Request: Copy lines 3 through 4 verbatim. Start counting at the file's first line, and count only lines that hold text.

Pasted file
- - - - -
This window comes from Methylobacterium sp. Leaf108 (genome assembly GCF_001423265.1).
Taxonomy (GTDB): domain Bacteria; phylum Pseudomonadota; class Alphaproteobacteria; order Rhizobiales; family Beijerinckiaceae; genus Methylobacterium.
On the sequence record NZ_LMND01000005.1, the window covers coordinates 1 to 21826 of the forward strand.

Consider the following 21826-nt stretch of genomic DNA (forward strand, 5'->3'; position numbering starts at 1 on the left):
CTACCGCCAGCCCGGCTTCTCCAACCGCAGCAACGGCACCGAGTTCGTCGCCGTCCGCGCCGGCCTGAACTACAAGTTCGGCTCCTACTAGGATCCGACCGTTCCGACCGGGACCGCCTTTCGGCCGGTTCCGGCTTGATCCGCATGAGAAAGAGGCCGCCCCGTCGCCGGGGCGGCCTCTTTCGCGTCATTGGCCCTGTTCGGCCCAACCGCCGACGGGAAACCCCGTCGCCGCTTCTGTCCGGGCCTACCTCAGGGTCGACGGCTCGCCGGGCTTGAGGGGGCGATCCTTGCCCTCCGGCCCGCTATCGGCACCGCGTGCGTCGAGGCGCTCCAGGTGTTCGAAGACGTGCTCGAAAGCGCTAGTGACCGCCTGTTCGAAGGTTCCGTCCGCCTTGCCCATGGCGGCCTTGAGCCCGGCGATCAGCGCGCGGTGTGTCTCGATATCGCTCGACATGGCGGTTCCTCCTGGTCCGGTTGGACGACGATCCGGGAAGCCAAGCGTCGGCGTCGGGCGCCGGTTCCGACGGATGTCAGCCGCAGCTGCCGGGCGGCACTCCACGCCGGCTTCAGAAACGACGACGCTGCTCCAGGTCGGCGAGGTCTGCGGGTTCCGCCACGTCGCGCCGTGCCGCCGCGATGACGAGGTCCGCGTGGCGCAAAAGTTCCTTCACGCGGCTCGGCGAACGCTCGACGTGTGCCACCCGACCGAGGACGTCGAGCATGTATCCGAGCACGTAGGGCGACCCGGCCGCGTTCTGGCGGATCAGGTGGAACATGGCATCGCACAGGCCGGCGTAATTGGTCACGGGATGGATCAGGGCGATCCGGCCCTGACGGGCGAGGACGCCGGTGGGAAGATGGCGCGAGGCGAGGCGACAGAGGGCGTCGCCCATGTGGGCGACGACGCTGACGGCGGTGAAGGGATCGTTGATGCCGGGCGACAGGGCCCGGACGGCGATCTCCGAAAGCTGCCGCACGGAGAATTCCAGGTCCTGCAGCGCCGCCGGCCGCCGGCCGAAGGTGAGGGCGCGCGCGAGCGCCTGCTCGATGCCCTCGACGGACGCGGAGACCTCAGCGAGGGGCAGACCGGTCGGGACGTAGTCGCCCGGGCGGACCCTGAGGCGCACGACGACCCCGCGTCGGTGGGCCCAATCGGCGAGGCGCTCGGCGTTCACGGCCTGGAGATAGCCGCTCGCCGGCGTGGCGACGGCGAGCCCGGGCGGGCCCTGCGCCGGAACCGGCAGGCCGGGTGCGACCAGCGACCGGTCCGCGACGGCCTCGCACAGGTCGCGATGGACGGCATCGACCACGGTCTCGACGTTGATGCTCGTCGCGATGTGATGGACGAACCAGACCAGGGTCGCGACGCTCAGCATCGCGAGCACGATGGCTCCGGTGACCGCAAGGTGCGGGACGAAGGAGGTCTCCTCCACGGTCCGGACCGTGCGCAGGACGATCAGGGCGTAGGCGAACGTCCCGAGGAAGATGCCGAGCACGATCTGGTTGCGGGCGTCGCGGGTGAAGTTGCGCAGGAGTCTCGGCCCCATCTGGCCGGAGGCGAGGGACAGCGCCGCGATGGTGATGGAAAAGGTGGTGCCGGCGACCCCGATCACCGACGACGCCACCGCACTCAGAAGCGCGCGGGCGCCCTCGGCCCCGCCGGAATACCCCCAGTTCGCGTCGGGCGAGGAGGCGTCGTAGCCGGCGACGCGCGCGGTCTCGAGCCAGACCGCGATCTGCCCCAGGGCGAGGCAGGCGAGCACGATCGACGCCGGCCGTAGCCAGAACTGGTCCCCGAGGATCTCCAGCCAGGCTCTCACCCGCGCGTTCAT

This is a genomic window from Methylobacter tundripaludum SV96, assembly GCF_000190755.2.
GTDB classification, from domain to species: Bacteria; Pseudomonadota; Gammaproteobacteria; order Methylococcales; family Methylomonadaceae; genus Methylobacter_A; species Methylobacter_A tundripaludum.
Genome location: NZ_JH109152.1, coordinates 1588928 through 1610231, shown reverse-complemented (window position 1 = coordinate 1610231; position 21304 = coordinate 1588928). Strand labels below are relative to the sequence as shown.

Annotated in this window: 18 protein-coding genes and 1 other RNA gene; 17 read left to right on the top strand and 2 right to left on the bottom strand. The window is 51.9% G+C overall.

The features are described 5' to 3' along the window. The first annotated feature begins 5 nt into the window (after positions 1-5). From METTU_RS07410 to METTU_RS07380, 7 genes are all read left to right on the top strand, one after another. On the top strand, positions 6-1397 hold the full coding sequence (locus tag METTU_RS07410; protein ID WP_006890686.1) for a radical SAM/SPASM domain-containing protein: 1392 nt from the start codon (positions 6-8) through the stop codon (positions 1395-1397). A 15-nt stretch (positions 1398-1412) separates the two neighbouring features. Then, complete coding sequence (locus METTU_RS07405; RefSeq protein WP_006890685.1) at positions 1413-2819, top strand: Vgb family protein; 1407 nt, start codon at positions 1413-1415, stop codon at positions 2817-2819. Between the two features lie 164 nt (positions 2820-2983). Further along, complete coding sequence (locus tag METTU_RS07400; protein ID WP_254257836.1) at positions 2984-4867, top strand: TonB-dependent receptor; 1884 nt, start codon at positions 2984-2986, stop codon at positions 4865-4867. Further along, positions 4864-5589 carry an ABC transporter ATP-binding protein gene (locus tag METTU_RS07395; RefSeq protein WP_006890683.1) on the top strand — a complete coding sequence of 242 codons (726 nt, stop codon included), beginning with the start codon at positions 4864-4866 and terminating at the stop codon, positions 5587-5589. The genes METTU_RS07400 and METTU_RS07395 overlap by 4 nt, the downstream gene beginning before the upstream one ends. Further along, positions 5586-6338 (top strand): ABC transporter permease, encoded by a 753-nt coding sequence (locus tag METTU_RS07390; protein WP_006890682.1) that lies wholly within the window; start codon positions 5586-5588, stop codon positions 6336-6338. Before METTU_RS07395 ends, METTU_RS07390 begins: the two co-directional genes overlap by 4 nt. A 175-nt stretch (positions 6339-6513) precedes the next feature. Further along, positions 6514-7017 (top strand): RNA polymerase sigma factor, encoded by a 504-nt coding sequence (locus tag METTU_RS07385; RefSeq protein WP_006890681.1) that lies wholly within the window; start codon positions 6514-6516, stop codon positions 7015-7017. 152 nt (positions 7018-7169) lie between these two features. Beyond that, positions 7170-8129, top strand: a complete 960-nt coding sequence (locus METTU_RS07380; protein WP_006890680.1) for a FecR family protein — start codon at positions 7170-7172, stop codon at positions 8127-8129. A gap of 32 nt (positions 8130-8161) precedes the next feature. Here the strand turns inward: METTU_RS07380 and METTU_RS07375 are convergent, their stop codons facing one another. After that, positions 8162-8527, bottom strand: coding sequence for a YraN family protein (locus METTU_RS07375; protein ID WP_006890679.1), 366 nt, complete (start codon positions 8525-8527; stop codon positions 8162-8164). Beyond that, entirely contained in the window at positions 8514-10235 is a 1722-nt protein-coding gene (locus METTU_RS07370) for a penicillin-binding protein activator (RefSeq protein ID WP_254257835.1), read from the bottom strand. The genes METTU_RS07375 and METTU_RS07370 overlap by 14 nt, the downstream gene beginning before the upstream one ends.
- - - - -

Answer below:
On the sequence record NZ_LMND01000005.1, the window covers coordinates 1 to 21826 of the forward strand.

Consider the following 21826-nt stretch of genomic DNA (forward strand, 5'->3'; position numbering starts at 1 on the left):